As nearly every good cook knows, there are times when butter is the only ingredient that will do. Think about rich, chewy cookies, smooth, satiny sauces, and flaky pie crusts. Without butter, these would not be nearly as delicious.
Of course, butter should not be eaten with abandon. Each teaspoon contains about 35 calories and four grams of fat. But, unlike margarine, it contains virtually no trans fatty acids, which contribute to increased levels of LDL cholesterol.
Many of us have switched to olive oil to flavor foods, and this is a good thing. Olive oil is a healthful fat — but it does not work in baking or sauce-making the way butter does. Nor is olive oil a good match for most sweet dishes.
As Julia Child is reported to have said: “With enough butter, anything is good.” The woman who taught several generations of Americans how to cook also chided us not to be afraid of butter.
Wise counsel from a wise woman.
As are all fats, butter is a flavor carrier. Onions sautéed in butter perfume the entire dish, and by the same token, chocolate and butter is a match made in heaven. As nothing else does, butter transports flavors throughout a dish and adds its own imprint.
Slightly softened butter, with its low melting point, insures cookies will be crisp on the outside and soft and chewy on the inside. Cold butter worked into pastry dough traps air pockets in the baked pastry to create glorious flakiness. Cold, hard butter whisked into sauces leaves them smooth as silk.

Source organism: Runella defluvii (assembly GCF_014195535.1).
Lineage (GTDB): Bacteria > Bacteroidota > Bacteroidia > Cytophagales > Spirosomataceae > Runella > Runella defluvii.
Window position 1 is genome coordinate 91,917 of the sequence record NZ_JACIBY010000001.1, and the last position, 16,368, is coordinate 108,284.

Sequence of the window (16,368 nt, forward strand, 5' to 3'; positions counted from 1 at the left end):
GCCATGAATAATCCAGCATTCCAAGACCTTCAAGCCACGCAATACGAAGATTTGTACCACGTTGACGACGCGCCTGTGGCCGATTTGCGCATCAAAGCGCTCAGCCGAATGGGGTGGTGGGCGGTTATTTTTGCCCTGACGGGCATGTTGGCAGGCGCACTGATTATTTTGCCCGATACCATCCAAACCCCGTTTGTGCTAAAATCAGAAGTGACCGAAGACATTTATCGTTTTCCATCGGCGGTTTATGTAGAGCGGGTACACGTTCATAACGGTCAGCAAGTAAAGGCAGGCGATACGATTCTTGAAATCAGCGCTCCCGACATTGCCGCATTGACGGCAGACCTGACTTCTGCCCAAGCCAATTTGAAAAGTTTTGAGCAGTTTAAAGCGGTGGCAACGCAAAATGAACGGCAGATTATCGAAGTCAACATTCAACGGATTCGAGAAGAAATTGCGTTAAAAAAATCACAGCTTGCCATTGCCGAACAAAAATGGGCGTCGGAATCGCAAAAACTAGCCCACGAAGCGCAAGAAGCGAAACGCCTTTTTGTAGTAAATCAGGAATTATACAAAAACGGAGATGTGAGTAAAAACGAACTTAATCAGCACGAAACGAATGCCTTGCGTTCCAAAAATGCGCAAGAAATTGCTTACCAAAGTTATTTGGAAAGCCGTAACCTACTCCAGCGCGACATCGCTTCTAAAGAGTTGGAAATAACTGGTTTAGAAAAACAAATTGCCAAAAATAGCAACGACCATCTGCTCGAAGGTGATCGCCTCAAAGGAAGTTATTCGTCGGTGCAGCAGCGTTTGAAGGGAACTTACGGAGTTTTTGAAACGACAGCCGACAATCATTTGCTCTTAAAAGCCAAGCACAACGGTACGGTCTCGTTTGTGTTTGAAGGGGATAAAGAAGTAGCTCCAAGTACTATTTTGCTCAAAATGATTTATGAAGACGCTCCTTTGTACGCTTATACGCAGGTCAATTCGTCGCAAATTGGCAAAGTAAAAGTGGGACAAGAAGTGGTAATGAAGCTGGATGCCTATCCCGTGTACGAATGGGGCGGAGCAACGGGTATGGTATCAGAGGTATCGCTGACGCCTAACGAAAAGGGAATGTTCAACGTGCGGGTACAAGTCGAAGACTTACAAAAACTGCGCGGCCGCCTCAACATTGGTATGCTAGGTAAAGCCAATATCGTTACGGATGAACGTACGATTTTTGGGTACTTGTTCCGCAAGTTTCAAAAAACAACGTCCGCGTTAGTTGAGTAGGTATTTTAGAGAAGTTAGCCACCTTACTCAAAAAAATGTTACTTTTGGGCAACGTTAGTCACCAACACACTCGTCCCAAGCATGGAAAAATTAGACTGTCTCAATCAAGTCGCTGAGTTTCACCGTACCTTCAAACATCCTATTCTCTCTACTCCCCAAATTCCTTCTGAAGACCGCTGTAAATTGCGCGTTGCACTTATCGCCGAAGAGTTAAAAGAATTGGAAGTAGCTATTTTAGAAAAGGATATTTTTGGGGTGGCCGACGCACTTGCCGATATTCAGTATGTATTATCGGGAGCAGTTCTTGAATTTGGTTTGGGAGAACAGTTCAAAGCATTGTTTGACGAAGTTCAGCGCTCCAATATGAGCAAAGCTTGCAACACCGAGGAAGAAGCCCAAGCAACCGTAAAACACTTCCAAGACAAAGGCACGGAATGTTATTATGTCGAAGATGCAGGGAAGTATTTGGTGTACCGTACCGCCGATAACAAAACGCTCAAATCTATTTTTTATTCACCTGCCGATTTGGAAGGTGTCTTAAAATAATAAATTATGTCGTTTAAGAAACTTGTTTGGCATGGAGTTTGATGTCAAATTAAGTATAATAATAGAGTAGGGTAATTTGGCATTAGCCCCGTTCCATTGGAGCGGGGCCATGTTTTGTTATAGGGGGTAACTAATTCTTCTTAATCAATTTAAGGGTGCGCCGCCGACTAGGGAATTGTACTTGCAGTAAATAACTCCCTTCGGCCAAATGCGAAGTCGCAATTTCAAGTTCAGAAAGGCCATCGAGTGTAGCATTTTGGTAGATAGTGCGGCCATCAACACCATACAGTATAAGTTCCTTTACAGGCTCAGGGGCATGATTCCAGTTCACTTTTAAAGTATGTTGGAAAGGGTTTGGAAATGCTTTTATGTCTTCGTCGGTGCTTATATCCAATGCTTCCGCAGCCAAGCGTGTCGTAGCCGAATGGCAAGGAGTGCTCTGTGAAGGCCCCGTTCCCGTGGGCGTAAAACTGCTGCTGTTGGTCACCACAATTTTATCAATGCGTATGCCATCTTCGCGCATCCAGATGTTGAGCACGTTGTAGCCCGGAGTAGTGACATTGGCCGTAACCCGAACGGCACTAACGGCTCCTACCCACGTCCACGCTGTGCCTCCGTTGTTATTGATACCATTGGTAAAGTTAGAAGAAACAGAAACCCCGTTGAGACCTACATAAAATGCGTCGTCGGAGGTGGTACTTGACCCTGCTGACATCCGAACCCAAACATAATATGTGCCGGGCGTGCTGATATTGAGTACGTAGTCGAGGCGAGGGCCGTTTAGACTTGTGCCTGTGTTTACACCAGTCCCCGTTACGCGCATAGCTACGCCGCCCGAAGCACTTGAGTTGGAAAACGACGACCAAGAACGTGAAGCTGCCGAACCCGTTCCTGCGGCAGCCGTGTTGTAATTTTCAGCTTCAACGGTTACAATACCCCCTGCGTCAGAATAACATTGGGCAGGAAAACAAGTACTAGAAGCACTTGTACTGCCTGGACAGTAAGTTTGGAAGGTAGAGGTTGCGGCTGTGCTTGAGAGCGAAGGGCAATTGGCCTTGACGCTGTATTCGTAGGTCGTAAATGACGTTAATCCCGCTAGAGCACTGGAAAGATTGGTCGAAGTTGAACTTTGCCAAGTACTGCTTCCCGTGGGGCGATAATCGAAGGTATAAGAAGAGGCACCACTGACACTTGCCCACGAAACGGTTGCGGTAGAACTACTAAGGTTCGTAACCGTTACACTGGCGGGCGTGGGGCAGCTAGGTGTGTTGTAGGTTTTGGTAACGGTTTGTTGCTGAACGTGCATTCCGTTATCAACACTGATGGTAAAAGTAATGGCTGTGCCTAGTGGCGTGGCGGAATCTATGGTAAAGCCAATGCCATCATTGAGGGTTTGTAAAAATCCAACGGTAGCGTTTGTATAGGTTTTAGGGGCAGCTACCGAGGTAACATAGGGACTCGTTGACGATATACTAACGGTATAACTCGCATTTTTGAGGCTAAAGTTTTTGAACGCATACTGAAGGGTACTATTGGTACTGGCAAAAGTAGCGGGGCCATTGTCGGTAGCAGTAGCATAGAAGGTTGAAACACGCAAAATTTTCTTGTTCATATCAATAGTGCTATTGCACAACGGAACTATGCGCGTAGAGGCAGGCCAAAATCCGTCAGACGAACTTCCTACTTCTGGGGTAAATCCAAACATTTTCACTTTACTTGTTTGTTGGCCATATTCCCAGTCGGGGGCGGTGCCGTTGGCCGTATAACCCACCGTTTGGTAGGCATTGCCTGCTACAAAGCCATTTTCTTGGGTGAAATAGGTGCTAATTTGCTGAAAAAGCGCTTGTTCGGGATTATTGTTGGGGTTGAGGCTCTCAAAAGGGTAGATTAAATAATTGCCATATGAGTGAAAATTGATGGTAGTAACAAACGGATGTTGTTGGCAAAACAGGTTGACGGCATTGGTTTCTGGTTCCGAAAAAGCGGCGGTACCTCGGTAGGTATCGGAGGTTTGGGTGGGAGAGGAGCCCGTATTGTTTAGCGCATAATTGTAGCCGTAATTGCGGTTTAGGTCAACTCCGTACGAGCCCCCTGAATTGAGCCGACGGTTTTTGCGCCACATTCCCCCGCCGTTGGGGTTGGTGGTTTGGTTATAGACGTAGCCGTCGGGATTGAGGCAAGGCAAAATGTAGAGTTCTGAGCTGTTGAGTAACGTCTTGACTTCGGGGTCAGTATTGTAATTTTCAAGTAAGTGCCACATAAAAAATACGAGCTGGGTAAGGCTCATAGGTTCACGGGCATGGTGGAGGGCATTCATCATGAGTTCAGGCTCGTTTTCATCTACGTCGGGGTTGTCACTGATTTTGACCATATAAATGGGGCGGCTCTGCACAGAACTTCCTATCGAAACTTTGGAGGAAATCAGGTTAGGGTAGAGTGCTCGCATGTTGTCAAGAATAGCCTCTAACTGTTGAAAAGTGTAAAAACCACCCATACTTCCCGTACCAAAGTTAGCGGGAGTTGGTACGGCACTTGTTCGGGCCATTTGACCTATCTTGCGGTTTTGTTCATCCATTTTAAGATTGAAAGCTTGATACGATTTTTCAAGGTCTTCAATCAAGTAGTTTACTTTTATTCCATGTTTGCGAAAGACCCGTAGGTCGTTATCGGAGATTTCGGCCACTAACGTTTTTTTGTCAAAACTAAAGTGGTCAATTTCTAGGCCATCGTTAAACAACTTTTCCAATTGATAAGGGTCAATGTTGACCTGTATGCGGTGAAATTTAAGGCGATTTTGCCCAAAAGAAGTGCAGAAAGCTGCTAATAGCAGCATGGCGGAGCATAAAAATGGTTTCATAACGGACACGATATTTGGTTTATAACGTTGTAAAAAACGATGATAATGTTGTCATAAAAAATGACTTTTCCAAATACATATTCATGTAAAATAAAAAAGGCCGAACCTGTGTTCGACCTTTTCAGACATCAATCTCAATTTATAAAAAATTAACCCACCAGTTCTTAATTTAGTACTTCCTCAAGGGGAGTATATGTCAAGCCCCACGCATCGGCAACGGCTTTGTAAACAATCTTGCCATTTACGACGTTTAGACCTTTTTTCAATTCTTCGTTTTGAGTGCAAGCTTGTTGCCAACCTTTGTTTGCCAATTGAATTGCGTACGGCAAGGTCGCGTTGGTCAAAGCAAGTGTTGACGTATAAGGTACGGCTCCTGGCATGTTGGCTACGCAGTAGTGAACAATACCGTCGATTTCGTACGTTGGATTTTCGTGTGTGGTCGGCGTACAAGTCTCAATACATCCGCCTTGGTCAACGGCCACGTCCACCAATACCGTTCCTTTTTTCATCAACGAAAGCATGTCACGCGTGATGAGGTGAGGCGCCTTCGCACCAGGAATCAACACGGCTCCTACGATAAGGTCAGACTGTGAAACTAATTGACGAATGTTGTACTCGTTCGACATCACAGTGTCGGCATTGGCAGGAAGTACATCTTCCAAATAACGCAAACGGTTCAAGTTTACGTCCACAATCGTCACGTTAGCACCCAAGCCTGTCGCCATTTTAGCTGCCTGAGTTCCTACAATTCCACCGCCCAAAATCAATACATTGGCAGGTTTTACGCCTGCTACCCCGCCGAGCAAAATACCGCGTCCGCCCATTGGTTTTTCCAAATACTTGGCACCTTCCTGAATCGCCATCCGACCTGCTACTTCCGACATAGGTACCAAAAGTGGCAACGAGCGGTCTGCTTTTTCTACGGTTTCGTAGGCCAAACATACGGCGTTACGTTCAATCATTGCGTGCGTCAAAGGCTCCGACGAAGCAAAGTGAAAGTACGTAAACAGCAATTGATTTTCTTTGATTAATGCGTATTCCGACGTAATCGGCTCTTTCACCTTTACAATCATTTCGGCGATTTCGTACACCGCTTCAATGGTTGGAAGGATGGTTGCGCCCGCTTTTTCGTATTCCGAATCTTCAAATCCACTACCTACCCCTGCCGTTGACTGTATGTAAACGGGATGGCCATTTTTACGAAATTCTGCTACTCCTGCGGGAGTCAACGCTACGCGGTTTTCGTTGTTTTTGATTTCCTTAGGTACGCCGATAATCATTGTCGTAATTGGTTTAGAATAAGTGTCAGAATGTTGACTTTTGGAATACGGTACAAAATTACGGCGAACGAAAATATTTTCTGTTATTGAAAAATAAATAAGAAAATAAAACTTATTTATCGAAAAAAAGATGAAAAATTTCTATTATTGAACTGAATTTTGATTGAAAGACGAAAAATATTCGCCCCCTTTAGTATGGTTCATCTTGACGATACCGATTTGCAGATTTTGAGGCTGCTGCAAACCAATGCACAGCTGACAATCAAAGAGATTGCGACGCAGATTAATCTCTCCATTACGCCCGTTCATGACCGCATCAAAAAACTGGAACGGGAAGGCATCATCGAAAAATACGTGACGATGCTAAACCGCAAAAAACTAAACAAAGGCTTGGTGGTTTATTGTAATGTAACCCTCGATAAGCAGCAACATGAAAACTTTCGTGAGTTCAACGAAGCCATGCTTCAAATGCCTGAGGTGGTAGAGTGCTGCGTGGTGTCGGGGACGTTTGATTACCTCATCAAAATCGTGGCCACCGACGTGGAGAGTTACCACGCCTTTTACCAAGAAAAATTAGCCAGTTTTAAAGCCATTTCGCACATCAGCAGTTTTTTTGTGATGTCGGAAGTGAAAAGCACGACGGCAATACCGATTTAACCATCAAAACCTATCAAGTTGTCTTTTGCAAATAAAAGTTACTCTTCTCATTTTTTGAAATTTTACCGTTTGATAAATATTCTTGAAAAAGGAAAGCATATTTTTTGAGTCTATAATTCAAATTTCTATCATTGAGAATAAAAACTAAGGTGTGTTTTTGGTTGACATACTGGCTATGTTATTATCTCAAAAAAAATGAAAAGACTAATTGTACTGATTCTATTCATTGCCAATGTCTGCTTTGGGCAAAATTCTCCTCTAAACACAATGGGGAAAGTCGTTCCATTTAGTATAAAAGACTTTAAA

Although butter can be made from the milk of other beasts, cow’s milk produces the world’s favorite. Most people think cow’s milk butter is the sweetest and most versatile and even today it’s made exactly how it has been for centuries, albeit with more sophisticated and efficient equipment.
Fresh cream is churned until the fats separate from the liquid (called buttermilk). In general, European-style butter has a slightly higher fat content than American butter, which might contain more moisture. European-style butters are sold in most supermarkets nowadays and while they are fun to try, American butter is very good, too.
Butter should be stored in its packaging in a cold part of the refrigerator, away from foods with strong odors. If it’s salted, it will keep in the refrigerator for about two months; if unsalted for about two weeks.
Butter freezes beautifully, which is good news for home cooks who try not to eat a lot of butter but want to have it on hand for baking and other culinary needs. Salted butter lasts in the freezer for up to nine months and unsalted for about five months.
Most bakers favor unsalted butter because its palate is cleaner. They prefer to add exactly how much salt they want, rather than factoring in the salt in the butter. Otherwise, it’s a matter of taste which you choose.
Take it from Julia: don’t be fearful of butter. Eat it in moderation and use it when it’s going to make a significant difference in your cooking. You won’t be disappointed!